Exposing The New York Times’ Top Man in Gaza
New York Times readers have reason to wonder how Jerusalem Bureau Chief Jodi Rudoren, its primary Gaza war reporter, has gained access to the Palestinian civilians whose tragic plight she has so incessantly recorded. Ms. Rudoren has acknowledged that she cannot speak Arabic, which inevitably raises questions about her access to the sources she cites.
The answers are entwined in the identity of the Times’ primary Gaza journalist, who only recently shared a by-line. Until then he was invariably described as having “contributed reporting” from Gaza. He is Fares Akram, described by Rudoren as “brave, committed, talented . . . indefatigable.” He may be all of these, but there is more to his story, and to Times coverage, than that. Indeed, living in north Gaza City, Akram’s life among Gazans, within the framework of his own family history in Gaza, have decisively molded – and distorted – Times coverage.
Akram is the grandson of Fares al-Ghoul, a Palestinian refugee from Ashkelon in 1948, whose son Akrem (Fares’s father), became a lawyer and judge employed by the Palestinian Authority. Fares Akram’s 48-year-old father was killed on his farm near the northern Gaza border during an Israeli air strike at the beginning of the 2009 Gaza war, launched to destroy Hamas rocket sites that were firing missiles into Israel.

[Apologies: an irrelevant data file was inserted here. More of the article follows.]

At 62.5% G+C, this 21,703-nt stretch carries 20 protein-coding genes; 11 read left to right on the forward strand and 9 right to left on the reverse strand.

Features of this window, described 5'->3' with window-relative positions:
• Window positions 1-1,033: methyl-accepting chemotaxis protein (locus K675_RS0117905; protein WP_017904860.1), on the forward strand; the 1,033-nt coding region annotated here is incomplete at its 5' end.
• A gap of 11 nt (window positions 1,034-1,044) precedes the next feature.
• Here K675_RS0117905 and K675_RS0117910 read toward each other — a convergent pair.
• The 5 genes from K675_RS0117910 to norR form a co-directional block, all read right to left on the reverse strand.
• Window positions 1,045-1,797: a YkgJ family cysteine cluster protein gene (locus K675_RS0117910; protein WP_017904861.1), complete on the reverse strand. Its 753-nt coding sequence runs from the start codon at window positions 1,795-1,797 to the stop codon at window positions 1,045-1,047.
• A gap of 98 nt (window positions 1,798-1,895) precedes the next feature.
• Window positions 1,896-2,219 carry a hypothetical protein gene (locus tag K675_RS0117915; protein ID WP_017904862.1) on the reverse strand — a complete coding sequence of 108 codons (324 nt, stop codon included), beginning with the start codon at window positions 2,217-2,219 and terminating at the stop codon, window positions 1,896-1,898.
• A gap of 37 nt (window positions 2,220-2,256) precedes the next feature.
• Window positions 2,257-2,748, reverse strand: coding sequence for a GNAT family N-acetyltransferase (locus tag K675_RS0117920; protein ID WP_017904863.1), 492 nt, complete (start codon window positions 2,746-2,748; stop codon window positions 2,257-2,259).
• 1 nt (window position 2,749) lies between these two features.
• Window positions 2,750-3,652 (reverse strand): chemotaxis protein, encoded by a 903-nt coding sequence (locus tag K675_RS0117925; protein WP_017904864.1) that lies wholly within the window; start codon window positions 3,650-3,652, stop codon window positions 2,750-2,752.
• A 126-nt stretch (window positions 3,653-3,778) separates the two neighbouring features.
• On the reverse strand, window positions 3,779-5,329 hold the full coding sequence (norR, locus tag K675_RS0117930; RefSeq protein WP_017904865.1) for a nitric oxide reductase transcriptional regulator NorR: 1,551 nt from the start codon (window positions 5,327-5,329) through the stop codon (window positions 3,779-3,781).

His father, Fares Akram wrote mournfully five years ago, “hated what Hamas was doing to Gaza’s legal system, introducing Islamist justice, and he completely opposed violence.” Had he lived, “he would have worked hard for a just settlement with Israel and a better future for Palestinians.” But as “a grieving son,” Fares wrote, “I am finding it hard to distinguish between what the Israelis call terrorists and the Israeli pilots and tank crews who are invading Gaza.” He asked: “What is the difference between the pilot who blew my father to pieces and the militant who fires a small rocket?” The difference was – and remains – that Hamas launched war against Israel. The distinction between attacker and responder still eludes Fares Akram.
His own political identity was expressed, and likely deepened, by his work as a research consultant, which began in 2007, with Human Rights Watch. He contributed to its sharp indictments of Israel for alleged war crimes during the Gaza war that resulted in his father’s death. His relationship with the organization continues. But Human Rights Watch is hardly a neutral observer or reporter. Financially sustained by the George Soros Open Society Foundation (Soros gained notoriety a decade ago for blaming anti-Semitism on Israel and the United States), it was sharply criticized for its delegitimization of Israel during Operation Cast Lead. Then as now, Israel was pilloried for retaliating against Hamas attacks from behind civilian shields.